Note — This post (plus many others) arrives thanks to the hard work of Sixth Circuit Appellate Blog intern extraordinaire Barrett Block, a rising 3L at UK Law. 

A win for the Times — Our June Court Week recap highlighted the oral argument in Carlo Croce v. New York Times, involving a “prolific” Ohio State cancer researcher’s defamation claim against the New York Times. In a speedy decision issued only 26 days after argument, the Sixth Circuit (Moore writing; Cook and Nalbandian joining) unanimously affirmed Judge Graham’s dismissal. Though the Times’ article about Croce “may be unflattering . . . [it] is a standard piece of investigative journalism that presents newsworthy allegations made by others.”

The court reasoned “that a reasonable reader would not interpret [the] article, considering it as a whole, to be defamatory.” The panel nodded to Judge Nalbandian’s concurrence in Boulger v. Woods, which supported a reasonable-person rather totality-of-the-circumstances test under Ohio’s innocent-construction defamation rule.

Havis persists: Part III United States v. Havis, a seemingly ordinary Tennessee felon-in-possession case, is the gift that keeps on giving for Sixth Circuit court watchers. It produced:

  1. four panel opinions, including a lengthy concurrence from Judge Amul Thapar challenging Auer deference,
  2. an en banc reversal, following Havis’ rehearing petition, restricting Sentencing Commission authority to establish freestanding criminal liability through the Guidelines,
  3. and now a concurrence to the denial of the government’s rehearing petition, in which Judge Jeff Sutton explained why the lawyers might’ve overlooked a way to treat Havis’ conviction as a controlled substance offense under 21 U.S.C. 841(a)(1) without running afoul of the Guidelines.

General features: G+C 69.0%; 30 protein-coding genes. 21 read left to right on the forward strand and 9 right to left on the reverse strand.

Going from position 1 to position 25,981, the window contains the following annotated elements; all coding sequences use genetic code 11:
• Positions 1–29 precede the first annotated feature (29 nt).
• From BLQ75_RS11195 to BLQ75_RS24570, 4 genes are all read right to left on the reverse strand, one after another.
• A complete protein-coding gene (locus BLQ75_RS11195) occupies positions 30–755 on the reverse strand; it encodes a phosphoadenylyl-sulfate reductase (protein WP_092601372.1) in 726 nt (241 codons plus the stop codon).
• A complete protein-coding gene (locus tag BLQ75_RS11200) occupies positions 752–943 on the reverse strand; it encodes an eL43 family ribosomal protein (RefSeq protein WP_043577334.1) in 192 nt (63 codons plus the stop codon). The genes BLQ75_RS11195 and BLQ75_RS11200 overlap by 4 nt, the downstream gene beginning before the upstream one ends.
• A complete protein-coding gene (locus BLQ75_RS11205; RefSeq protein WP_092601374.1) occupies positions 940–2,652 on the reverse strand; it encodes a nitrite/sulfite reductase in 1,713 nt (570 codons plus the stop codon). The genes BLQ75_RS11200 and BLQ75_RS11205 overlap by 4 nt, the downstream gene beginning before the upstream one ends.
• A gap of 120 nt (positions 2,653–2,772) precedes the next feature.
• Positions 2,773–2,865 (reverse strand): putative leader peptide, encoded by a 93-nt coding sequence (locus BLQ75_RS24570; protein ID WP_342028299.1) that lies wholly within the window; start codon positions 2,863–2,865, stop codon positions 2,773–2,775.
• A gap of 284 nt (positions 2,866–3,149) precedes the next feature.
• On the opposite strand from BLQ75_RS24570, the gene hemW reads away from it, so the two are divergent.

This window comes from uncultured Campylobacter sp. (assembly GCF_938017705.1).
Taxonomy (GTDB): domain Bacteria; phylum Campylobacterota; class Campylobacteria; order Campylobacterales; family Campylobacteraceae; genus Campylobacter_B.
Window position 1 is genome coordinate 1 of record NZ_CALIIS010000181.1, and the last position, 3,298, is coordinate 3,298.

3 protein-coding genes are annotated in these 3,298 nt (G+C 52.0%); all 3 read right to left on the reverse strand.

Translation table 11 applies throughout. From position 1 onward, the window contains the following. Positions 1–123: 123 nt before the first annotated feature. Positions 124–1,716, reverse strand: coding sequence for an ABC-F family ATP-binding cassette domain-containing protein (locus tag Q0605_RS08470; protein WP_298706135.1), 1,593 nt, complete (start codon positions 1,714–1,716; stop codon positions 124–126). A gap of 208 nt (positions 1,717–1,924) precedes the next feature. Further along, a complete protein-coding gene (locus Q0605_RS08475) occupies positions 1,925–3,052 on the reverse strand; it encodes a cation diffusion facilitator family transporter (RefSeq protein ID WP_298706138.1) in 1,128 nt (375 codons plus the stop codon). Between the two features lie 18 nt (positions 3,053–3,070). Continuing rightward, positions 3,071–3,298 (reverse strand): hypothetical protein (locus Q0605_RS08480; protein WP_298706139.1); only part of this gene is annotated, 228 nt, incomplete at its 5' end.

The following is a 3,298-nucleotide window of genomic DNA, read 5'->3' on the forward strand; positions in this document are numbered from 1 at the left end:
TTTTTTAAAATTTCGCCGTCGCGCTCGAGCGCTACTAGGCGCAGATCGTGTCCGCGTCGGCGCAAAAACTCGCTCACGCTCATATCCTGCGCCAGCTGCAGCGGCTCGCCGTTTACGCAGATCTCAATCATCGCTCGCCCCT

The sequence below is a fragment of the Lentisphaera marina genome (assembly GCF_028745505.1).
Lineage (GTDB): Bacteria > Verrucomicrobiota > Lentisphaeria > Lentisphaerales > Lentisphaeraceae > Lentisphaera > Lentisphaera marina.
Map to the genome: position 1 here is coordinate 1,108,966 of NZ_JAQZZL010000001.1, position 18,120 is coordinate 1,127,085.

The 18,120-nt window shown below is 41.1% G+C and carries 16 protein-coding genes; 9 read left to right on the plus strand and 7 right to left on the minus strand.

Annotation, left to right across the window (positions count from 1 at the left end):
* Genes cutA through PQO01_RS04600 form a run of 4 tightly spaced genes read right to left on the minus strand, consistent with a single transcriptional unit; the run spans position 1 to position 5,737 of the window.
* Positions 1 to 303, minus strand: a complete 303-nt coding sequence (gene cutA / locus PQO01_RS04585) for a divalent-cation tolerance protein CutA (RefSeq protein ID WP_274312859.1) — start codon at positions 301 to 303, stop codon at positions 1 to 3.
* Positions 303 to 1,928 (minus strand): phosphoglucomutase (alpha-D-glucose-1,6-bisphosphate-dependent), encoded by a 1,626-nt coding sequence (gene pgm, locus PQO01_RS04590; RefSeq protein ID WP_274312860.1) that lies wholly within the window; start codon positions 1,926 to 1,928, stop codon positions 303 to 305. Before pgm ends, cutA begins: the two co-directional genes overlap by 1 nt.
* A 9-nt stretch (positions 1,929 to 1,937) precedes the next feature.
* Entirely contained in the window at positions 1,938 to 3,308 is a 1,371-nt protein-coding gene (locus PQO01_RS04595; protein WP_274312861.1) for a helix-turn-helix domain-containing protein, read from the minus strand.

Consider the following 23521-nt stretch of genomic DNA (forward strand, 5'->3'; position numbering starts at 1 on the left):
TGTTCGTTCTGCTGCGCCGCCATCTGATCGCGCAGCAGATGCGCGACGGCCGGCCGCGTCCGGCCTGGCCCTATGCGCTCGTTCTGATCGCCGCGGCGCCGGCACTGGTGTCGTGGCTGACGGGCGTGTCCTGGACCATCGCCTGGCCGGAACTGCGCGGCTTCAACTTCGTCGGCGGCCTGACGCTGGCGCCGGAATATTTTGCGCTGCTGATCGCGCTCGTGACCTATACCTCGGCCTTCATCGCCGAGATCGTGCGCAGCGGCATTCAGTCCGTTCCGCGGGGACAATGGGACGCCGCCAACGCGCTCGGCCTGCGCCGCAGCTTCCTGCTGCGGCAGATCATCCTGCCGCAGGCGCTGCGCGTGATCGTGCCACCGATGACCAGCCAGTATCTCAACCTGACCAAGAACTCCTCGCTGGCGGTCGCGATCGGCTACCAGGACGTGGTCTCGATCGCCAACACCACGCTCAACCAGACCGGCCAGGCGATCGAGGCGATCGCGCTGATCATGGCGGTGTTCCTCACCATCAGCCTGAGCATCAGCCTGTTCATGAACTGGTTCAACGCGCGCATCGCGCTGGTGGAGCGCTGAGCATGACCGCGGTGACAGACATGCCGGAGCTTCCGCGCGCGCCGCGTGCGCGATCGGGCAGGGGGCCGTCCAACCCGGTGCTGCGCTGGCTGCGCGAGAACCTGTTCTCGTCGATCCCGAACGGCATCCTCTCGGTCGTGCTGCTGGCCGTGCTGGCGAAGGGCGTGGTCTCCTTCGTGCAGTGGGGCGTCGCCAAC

Alas, at this late stage in the proceedings that argument was no longer available. As the dust finally settles, Jeffery Havis’ drug conviction stands vacated and the Havis Trilogy has ended. (Unless, of course, the government files a cert petition.)

Back to Tennessee — Lillian Knox-Bender sued a hospital in Tennessee state court for overcharging her. Her husband’s ERISA plan covered just $100 of the $8,000 bill. But because federal courts have exclusive jurisdiction over ERISA claims, the hospital removed the case and the federal court denied her motion to remand the case back to state court. Knox-Bender appealed to the Sixth Circuit—and won.

In Knox-Bender v. Methodist Healthcare-Memphis Hospitals, a unanimous panel (Thapar writing; McKeague and Murphy joining) held that “the simple presence of an ERISA plan on the balance sheet” is not enough for federal preemption. Otherwise, whenever “an ERISA plan paid any amount, no matter how small, [it] would be enough to force a case into federal court.”

If you sued for above-menu pricing, Judge Thapar explained, you would sue the restaurant rather than your credit-card company. Similarly, suing for an overcharged medical bill amounts to a claim against the hospital, not your ERISA plan.

1st Amendment Worker’s Comp — Ohio law bars attorneys from soliciting worker’s compensation claimants. Bevan, a law firm, allegedly violated O.R.C. § 4123.88(A) when it used state Bureau of Workers Compensation information to send direct mail to claimants. Bevan’s declaratory judgment claim that § 4123.88 is unconstitutional failed at the district court but prevailed at the Sixth Circuit.

Judge John Bush wrote in another unanimous opinion (Judges Cook and Siler joining) that although “Ohio has a substantial interest in protecting claimant privacy . . . [the] total ban on solicitation [was] not designed carefully to achieve the State’s goal.” Had the law banned only in-person solicitation or the use of illegally obtained information, it may have been constitutional.  But under Central Hudson and other commercial-speech decisions, the complete ban found in this 1930s-era law suppressed too much speech.